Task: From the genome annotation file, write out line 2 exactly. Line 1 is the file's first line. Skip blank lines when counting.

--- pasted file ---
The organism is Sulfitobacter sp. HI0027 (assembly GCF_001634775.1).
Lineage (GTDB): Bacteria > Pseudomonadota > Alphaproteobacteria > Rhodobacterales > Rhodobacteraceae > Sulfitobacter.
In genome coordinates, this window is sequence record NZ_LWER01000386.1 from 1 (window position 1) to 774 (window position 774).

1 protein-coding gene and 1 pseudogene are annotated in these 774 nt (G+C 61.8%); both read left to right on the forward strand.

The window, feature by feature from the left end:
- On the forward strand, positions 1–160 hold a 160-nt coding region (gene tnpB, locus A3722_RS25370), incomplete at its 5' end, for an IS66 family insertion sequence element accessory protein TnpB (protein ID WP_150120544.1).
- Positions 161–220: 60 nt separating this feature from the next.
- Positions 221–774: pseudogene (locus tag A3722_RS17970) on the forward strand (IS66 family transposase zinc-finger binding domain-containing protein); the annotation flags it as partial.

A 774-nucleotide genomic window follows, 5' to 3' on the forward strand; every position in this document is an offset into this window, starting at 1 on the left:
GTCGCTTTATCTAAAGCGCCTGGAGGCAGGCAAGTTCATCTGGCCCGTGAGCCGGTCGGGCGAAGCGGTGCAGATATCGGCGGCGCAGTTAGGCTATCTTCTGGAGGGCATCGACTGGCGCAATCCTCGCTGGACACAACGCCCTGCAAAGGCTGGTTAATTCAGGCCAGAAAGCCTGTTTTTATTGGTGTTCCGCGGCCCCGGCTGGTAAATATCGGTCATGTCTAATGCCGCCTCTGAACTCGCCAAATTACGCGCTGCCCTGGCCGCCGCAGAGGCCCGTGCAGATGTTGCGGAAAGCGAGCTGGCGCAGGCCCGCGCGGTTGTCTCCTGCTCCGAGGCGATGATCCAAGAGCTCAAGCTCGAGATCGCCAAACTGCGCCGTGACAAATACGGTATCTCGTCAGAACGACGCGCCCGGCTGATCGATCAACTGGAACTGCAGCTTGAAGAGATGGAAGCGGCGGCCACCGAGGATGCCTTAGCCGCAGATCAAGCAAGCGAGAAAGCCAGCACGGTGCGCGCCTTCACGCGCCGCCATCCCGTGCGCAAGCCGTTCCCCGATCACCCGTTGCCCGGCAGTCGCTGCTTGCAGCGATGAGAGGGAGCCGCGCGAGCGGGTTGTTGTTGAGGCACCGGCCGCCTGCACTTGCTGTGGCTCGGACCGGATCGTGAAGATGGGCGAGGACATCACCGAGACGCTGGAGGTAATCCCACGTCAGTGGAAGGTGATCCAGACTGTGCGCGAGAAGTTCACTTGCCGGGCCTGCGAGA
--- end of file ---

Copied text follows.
Lineage (GTDB): Bacteria > Pseudomonadota > Alphaproteobacteria > Rhodobacterales > Rhodobacteraceae > Sulfitobacter.